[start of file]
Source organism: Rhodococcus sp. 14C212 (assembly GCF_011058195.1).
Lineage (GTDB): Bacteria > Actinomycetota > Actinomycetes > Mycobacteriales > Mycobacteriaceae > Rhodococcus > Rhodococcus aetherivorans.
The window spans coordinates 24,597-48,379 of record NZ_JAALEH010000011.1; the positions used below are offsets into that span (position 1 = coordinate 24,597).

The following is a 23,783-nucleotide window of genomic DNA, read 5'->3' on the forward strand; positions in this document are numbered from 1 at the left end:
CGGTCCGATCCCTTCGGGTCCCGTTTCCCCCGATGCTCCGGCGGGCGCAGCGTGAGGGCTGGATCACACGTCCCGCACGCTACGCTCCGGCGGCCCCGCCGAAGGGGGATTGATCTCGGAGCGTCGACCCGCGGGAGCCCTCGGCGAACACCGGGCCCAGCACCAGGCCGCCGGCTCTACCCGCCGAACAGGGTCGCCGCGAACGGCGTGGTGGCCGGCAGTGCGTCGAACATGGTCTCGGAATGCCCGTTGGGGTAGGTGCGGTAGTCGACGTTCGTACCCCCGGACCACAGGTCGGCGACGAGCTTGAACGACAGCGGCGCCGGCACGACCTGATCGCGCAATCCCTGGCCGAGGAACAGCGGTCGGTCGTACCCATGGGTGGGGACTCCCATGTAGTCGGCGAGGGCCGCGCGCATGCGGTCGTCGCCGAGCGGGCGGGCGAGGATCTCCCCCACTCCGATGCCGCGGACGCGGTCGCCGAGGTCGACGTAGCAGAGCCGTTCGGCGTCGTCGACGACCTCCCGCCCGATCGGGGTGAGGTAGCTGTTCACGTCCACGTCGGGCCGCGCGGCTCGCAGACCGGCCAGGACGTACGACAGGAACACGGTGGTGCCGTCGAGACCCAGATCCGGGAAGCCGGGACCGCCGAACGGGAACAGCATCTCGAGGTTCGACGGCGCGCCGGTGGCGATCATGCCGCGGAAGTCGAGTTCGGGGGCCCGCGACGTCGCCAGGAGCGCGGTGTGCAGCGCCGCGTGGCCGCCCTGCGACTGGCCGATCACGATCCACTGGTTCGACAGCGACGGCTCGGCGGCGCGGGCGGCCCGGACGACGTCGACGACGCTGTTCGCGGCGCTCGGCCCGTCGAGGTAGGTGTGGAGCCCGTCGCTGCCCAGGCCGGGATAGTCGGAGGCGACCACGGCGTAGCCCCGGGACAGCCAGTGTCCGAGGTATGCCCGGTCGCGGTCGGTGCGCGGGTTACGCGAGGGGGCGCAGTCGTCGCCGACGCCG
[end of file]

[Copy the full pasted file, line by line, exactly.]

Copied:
Source organism: Rhodococcus sp. 14C212 (assembly GCF_011058195.1).
Lineage (GTDB): Bacteria > Actinomycetota > Actinomycetes > Mycobacteriales > Mycobacteriaceae > Rhodococcus > Rhodococcus aetherivorans.
The window spans coordinates 24,597-48,379 of record NZ_JAALEH010000011.1; the positions used below are offsets into that span (position 1 = coordinate 24,597).

The following is a 23,783-nucleotide window of genomic DNA, read 5'->3' on the forward strand; positions in this document are numbered from 1 at the left end:
CGGTCCGATCCCTTCGGGTCCCGTTTCCCCCGATGCTCCGGCGGGCGCAGCGTGAGGGCTGGATCACACGTCCCGCACGCTACGCTCCGGCGGCCCCGCCGAAGGGGGATTGATCTCGGAGCGTCGACCCGCGGGAGCCCTCGGCGAACACCGGGCCCAGCACCAGGCCGCCGGCTCTACCCGCCGAACAGGGTCGCCGCGAACGGCGTGGTGGCCGGCAGTGCGTCGAACATGGTCTCGGAATGCCCGTTGGGGTAGGTGCGGTAGTCGACGTTCGTACCCCCGGACCACAGGTCGGCGACGAGCTTGAACGACAGCGGCGCCGGCACGACCTGATCGCGCAATCCCTGGCCGAGGAACAGCGGTCGGTCGTACCCATGGGTGGGGACTCCCATGTAGTCGGCGAGGGCCGCGCGCATGCGGTCGTCGCCGAGCGGGCGGGCGAGGATCTCCCCCACTCCGATGCCGCGGACGCGGTCGCCGAGGTCGACGTAGCAGAGCCGTTCGGCGTCGTCGACGACCTCCCGCCCGATCGGGGTGAGGTAGCTGTTCACGTCCACGTCGGGCCGCGCGGCTCGCAGACCGGCCAGGACGTACGACAGGAACACGGTGGTGCCGTCGAGACCCAGATCCGGGAAGCCGGGACCGCCGAACGGGAACAGCATCTCGAGGTTCGACGGCGCGCCGGTGGCGATCATGCCGCGGAAGTCGAGTTCGGGGGCCCGCGACGTCGCCAGGAGCGCGGTGTGCAGCGCCGCGTGGCCGCCCTGCGACTGGCCGATCACGATCCACTGGTTCGACAGCGACGGCTCGGCGGCGCGGGCGGCCCGGACGACGTCGACGACGCTGTTCGCGGCGCTCGGCCCGTCGAGGTAGGTGTGGAGCCCGTCGCTGCCCAGGCCGGGATAGTCGGAGGCGACCACGGCGTAGCCCCGGGACAGCCAGTGTCCGAGGTATGCCCGGTCGCGGTCGGTGCGCGGGTTACGCGAGGGGGCGCAGTCGTCGCCGACGCCG